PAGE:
Whilst I think that the inclusion of Baker would be like having a wearing socks & sandals in the middle of a Russian winter - uncomfortable and you can that it would be disaster in the making - it is shame that the talents of Terrance Dicks has not been utilised beyond the BBC NOVEL "QUICK READS". It is time that he has the honour to write for the TV broadcast brand once again.
Unlike the commentaries recorded by the "Fifth Doctor Team", the "Fourth Doctor Team" commentaries are very much "U-rated as opposed to "PG-rated" (what do you expect if you put Matthew Waterhouse, Janet Fielding and Peter Davison in a booth for two hours?). But the team came close with a discussion the statically-charged nylon clothing worn by Sladen.
Baker (playfully): I can hear your tights rubbing together.
Certainly, Baker is on top-form, giving the "listener" a charming insight into the momentous weeks that surrounded the announcement that he was take over the role from Pertwee. Additionally, he discusses - not for the first time - his appreciation of the Michael Wisher in creating one of the most believable aliens/villains in the show's history. However, why this comment was not exorcised from this story's commentary is hard to understand.
The additional DVD features are equally enlightening and entertaining.
OUR FRIENDS ELECTRIC whilst having a truly bizarre title demonstrates the production's shortcomings and the care of drawing together a range of talents for ROBOT.
Tom Baker continues to discuss - with some amazement even after 35 years - his rise from obscurity to high street fame recognised by Grannies and children alike.
Baker: The part became my life. All my sympathies were with this character. I never stopped being DOCTOR WHO. It became very exhausting.
With such an extensive coverage of Baker's announcement is hoped that all his predecessors will have the equal treatment (just how was Hartnell, Troughton and Pertwee introduced to the British public?)
The cast of ROBOT, including Professor Kettlewell's Edward Burnham who looks as if time has been very very kind to him, offer lucid and humorous anecdotes.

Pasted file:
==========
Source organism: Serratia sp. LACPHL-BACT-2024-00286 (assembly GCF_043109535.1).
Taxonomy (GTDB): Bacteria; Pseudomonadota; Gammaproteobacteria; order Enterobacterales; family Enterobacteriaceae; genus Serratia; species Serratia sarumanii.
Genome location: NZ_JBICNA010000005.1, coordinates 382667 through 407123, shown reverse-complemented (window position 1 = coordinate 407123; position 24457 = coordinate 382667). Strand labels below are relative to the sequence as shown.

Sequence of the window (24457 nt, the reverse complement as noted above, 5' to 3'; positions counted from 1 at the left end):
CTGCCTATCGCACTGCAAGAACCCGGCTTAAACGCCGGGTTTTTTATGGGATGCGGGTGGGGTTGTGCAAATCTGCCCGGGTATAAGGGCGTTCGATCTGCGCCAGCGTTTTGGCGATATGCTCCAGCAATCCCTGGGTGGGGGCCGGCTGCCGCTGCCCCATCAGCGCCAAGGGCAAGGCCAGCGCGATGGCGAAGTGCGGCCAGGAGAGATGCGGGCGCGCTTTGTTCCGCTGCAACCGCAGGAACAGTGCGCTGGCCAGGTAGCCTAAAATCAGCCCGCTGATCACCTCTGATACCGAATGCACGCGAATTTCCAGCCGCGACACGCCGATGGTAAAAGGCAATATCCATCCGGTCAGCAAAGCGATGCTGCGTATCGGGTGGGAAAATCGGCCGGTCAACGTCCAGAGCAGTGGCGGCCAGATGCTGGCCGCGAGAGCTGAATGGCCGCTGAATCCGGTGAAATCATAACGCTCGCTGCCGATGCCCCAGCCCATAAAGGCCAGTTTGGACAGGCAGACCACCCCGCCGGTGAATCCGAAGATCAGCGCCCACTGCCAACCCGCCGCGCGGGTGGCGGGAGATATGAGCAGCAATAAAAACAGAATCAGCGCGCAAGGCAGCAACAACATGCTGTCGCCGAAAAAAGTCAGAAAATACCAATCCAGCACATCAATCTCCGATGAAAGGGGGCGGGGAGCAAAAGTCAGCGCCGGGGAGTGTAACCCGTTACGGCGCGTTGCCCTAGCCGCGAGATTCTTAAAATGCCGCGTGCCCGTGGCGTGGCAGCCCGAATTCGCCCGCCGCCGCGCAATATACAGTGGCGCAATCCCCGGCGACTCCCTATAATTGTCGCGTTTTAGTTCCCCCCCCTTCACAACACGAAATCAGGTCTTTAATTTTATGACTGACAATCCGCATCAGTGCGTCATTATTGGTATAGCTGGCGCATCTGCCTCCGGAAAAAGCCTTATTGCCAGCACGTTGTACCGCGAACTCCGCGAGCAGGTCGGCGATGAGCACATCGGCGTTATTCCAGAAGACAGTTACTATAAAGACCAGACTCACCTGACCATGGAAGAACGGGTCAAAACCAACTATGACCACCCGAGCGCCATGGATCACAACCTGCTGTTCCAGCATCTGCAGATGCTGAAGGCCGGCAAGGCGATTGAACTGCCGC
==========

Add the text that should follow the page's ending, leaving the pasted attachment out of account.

However, "worth the price of admission itself" as they say, is the mini-documentary feature, THE TUNNEL EFFECT presented by Bernard Lodge, detailing the creation of the iconic & classic Tom Baker title sequence (1974-1979). This is truly inspiring. However, the bonus being an overview of the "howl-round" effect that Lodge crafted for the Hartnell seasons, and revealing that the programme's first Producer had vetoed the use of Hartnell's photograph being part of the early years broadcasts for the fact it was "too scary".
More recently, Lodge was pleased to see that the 1996 McGann story adopted the first specifically designed logo the series had and he had designed (back in 1970).
The remaining features are ho-hum, ranging from the mildly interesting (photo gallery and the information text - which is essential viewing alongside the commentary) and the banal-for-the-fans-that-have-no-friends-outside-Facebook (ANNUAL PDF scans).
ROBOT epitomises the 1970s. A story with a beginning, middle and end, a morality tale, a boys-own adventure and a big robot. Added to which a cannot-take-your-eyes-off lead actor that, from scene one, dominates the screen (and the next seven years), a supporting cast that effortlessly continues to be the reassuring presence amid the upheaval of change around them and a production team that continues to challenge themselves.
For fans of the NEW SERIES, ROBOT is essential viewing and it may just surprise the more jaded CLASSIC SERIES in reminding them how enthealling the series could be some theee decades later.
Even if some of the special effects were a little less "special" at times.